The oral vocabulary knowledge that young children acquire prior to school entry is foundational to their ability to learn to read (Whitehurst & Lonigan, 1998). Parents are typically children’s first teachers, and research has shown that children’s oral vocabulary knowledge is linked to parent-child interactions (Hart & Risley, 1995; Rowe, 2012; Senechal, LeFever, Thomas, & Daley, 1998; Tamis-LeMonda, Bornstein, Baumwll, 2001; Taylor, 2011). Additionally, parent communication with their children has been seen to differ depending upon the context (Crain-Thorson, Dahlin, & Powell, 2002; Kaefer, Neuman, & Pinkham, 2015; Sosa, 2015). In this study, parents and their 3 and 4 year old children will be audiotaped while they play together in 3 different gaming contexts: a board game, a digital/video game, and while playing with toys. Specifically, this study addresses three research questions: 1) Are there differences in oral vocabulary used by parents and their children in three different gaming contexts: free play with toys, a board game, and a digital game?; 2) What is the nature of the relationship between parents’ and children’s oral vocabulary knowledge and use during game play and on standardized vocabulary assessments?; and 3) After accounting for children’s age and parents’ education levels, what characteristics of parents’ oral vocabulary knowledge and use explain significant variance in children’s oral vocabulary knowledge and use? Each parent and child will have their expressive and receptive vocabulary knowledge measured using the Expressive Vocabulary Test- Second Edition (Williams, 2007) and the Peabody Picture Vocabulary Test- Fourth Edition (Dunn & Dunn, 2007). The parents’ and children’s verbal exchanges during the three different gaming contexts will be audiotaped, and their total number of words spoken, total number of different words spoken, mean length of utterance, number of rare words, and type-token ratio will be calculated. To answer the research questions, descriptive analyses (i.e., mean, standard deviations, range, and totals), multiple analyses of variance, correlations, and multiple linear regression analyses will be conducted.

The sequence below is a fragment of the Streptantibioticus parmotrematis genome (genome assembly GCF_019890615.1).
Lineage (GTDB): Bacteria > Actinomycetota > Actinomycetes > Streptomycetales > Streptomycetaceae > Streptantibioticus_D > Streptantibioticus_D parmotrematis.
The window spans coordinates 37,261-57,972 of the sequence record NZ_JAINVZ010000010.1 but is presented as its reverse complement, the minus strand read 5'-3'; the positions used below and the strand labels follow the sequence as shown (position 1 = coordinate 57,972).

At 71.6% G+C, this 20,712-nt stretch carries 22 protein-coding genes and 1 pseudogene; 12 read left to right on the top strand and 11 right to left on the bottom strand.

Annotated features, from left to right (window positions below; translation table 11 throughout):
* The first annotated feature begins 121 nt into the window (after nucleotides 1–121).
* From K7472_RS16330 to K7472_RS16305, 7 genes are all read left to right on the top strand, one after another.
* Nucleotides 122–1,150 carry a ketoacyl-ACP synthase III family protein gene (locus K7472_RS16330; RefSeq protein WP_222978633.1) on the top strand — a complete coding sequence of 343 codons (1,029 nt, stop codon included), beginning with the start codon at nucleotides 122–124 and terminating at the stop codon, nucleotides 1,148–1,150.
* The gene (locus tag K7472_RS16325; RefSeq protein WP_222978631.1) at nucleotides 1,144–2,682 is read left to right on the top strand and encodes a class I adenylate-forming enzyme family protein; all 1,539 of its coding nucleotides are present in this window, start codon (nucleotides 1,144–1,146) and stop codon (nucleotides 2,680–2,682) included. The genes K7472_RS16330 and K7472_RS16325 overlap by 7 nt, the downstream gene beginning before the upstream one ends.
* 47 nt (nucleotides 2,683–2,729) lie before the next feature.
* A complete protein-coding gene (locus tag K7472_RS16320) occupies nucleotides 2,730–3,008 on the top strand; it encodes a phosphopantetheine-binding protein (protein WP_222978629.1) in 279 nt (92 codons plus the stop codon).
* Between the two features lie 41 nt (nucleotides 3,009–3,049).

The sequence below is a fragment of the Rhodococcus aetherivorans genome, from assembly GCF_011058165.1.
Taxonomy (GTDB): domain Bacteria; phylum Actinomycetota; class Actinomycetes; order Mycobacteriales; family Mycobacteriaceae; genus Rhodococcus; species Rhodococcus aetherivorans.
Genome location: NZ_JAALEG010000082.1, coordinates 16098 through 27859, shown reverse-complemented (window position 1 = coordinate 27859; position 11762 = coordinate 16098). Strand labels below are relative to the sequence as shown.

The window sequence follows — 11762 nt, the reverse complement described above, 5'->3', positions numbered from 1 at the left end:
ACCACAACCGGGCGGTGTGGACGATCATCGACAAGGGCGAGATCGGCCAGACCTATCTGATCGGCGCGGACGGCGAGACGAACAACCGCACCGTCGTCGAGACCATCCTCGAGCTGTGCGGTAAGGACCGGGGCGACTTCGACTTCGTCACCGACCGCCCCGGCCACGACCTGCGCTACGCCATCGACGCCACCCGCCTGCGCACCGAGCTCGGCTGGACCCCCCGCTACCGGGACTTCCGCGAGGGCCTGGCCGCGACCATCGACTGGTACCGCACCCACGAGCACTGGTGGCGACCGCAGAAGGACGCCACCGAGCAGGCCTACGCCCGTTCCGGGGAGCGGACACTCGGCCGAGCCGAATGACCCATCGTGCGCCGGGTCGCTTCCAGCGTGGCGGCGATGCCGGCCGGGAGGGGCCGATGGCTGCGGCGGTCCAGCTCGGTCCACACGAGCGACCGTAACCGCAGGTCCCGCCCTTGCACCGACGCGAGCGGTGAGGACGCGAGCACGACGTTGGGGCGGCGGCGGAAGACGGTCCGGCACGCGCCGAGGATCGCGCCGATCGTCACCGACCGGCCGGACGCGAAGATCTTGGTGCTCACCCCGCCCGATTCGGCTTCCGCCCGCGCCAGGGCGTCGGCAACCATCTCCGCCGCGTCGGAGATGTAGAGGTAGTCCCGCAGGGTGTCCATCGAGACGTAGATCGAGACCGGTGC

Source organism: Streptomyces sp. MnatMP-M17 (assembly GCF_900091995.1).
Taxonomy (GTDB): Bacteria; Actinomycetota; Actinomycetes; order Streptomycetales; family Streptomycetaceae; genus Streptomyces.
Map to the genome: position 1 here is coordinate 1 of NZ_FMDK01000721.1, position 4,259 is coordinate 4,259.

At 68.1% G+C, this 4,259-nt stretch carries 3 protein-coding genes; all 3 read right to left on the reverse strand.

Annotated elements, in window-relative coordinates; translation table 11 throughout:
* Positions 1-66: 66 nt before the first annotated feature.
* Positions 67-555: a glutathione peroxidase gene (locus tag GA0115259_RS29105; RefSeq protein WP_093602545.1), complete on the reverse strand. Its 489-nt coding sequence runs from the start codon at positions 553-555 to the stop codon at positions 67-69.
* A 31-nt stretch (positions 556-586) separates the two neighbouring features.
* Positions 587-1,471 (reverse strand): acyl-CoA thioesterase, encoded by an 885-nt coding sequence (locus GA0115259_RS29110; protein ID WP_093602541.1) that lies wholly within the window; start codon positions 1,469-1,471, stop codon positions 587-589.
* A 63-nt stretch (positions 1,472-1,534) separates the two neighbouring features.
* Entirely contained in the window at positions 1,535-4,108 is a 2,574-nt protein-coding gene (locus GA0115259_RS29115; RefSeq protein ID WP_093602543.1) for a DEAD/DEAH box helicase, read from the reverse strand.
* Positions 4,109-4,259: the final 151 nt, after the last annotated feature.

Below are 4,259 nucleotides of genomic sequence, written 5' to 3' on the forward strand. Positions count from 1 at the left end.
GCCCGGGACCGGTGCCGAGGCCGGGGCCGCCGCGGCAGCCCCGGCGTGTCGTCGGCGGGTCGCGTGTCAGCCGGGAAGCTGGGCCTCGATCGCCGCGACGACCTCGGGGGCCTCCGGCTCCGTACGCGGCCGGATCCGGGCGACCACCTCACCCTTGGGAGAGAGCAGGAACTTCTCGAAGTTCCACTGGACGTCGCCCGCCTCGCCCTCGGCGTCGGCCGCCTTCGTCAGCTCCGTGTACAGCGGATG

Practice you Chinese and enjoy some Chinese tea! Free for GSU students!